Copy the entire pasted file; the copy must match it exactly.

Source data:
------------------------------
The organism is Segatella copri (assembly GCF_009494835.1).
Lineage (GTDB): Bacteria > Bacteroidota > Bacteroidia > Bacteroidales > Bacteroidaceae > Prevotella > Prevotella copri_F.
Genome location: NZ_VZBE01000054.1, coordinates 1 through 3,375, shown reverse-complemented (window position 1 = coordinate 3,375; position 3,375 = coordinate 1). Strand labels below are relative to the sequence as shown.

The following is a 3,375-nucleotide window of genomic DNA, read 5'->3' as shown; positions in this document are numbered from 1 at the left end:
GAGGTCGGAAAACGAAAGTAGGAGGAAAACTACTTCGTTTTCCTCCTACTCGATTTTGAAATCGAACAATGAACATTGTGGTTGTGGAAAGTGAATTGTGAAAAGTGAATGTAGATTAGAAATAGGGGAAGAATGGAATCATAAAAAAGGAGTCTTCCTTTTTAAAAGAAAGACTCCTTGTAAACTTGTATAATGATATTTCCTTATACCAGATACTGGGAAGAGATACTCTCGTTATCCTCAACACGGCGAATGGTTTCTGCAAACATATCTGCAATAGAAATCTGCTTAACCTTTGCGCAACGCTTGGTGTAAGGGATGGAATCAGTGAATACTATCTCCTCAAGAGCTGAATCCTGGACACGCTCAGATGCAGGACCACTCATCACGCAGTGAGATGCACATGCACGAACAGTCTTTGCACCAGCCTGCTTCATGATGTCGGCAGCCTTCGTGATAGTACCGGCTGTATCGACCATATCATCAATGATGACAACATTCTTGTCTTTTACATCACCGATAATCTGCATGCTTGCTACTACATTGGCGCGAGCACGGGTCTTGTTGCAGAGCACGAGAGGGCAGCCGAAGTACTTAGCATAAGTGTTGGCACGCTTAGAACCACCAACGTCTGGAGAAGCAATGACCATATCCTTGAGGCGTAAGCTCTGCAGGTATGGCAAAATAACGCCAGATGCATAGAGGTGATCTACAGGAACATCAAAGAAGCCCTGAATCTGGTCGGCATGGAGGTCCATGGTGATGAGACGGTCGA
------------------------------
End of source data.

The organism is Segatella copri (assembly GCF_009494835.1).
Lineage (GTDB): Bacteria > Bacteroidota > Bacteroidia > Bacteroidales > Bacteroidaceae > Prevotella > Prevotella copri_F.
Genome location: NZ_VZBE01000054.1, coordinates 1 through 3,375, shown reverse-complemented (window position 1 = coordinate 3,375; position 3,375 = coordinate 1). Strand labels below are relative to the sequence as shown.

The following is a 3,375-nucleotide window of genomic DNA, read 5'->3' as shown; positions in this document are numbered from 1 at the left end:
GAGGTCGGAAAACGAAAGTAGGAGGAAAACTACTTCGTTTTCCTCCTACTCGATTTTGAAATCGAACAATGAACATTGTGGTTGTGGAAAGTGAATTGTGAAAAGTGAATGTAGATTAGAAATAGGGGAAGAATGGAATCATAAAAAAGGAGTCTTCCTTTTTAAAAGAAAGACTCCTTGTAAACTTGTATAATGATATTTCCTTATACCAGATACTGGGAAGAGATACTCTCGTTATCCTCAACACGGCGAATGGTTTCTGCAAACATATCTGCAATAGAAATCTGCTTAACCTTTGCGCAACGCTTGGTGTAAGGGATGGAATCAGTGAATACTATCTCCTCAAGAGCTGAATCCTGGACACGCTCAGATGCAGGACCACTCATCACGCAGTGAGATGCACATGCACGAACAGTCTTTGCACCAGCCTGCTTCATGATGTCGGCAGCCTTCGTGATAGTACCGGCTGTATCGACCATATCATCAATGATGACAACATTCTTGTCTTTTACATCACCGATAATCTGCATGCTTGCTACTACATTGGCGCGAGCACGGGTCTTGTTGCAGAGCACGAGAGGGCAGCCGAAGTACTTAGCATAAGTGTTGGCACGCTTAGAACCACCAACGTCTGGAGAAGCAATGACCATATCCTTGAGGCGTAAGCTCTGCAGGTATGGCAAAATAACGCCAGATGCATAGAGGTGATCTACAGGAACATCAAAGAAGCCCTGAATCTGGTCGGCATGGAGGTCCATGGTGATGAGACGGTCGA